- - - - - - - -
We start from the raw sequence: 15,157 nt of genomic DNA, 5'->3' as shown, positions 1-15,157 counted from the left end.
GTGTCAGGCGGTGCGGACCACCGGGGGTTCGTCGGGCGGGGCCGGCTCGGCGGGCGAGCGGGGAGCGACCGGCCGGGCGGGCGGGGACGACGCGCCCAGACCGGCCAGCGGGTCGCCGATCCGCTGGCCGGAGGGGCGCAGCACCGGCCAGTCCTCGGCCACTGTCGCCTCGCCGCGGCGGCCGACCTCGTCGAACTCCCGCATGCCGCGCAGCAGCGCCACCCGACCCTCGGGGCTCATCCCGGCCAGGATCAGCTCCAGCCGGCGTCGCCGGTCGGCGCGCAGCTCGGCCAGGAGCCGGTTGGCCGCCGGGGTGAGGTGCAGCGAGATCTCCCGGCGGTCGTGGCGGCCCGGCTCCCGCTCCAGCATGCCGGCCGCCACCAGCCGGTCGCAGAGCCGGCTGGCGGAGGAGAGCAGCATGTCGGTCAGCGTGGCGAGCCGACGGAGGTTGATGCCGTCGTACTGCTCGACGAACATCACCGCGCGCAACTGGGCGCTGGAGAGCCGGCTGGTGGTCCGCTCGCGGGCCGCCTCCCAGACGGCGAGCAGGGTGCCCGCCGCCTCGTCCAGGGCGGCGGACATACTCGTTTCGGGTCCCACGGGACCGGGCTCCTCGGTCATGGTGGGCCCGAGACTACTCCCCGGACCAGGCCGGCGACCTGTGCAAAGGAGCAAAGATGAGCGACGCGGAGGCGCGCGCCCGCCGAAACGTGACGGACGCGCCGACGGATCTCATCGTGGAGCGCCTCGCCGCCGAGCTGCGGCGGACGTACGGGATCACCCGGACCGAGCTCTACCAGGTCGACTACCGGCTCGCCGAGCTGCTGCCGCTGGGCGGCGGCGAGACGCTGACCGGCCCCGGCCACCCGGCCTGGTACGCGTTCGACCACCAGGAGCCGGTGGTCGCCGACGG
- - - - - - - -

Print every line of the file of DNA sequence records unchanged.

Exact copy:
We start from the raw sequence: 15,157 nt of genomic DNA, 5'->3' as shown, positions 1-15,157 counted from the left end.
GTGTCAGGCGGTGCGGACCACCGGGGGTTCGTCGGGCGGGGCCGGCTCGGCGGGCGAGCGGGGAGCGACCGGCCGGGCGGGCGGGGACGACGCGCCCAGACCGGCCAGCGGGTCGCCGATCCGCTGGCCGGAGGGGCGCAGCACCGGCCAGTCCTCGGCCACTGTCGCCTCGCCGCGGCGGCCGACCTCGTCGAACTCCCGCATGCCGCGCAGCAGCGCCACCCGACCCTCGGGGCTCATCCCGGCCAGGATCAGCTCCAGCCGGCGTCGCCGGTCGGCGCGCAGCTCGGCCAGGAGCCGGTTGGCCGCCGGGGTGAGGTGCAGCGAGATCTCCCGGCGGTCGTGGCGGCCCGGCTCCCGCTCCAGCATGCCGGCCGCCACCAGCCGGTCGCAGAGCCGGCTGGCGGAGGAGAGCAGCATGTCGGTCAGCGTGGCGAGCCGACGGAGGTTGATGCCGTCGTACTGCTCGACGAACATCACCGCGCGCAACTGGGCGCTGGAGAGCCGGCTGGTGGTCCGCTCGCGGGCCGCCTCCCAGACGGCGAGCAGGGTGCCCGCCGCCTCGTCCAGGGCGGCGGACATACTCGTTTCGGGTCCCACGGGACCGGGCTCCTCGGTCATGGTGGGCCCGAGACTACTCCCCGGACCAGGCCGGCGACCTGTGCAAAGGAGCAAAGATGAGCGACGCGGAGGCGCGCGCCCGCCGAAACGTGACGGACGCGCCGACGGATCTCATCGTGGAGCGCCTCGCCGCCGAGCTGCGGCGGACGTACGGGATCACCCGGACCGAGCTCTACCAGGTCGACTACCGGCTCGCCGAGCTGCTGCCGCTGGGCGGCGGCGAGACGCTGACCGGCCCCGGCCACCCGGCCTGGTACGCGTTCGACCACCAGGAGCCGGTGGTCGCCGACGG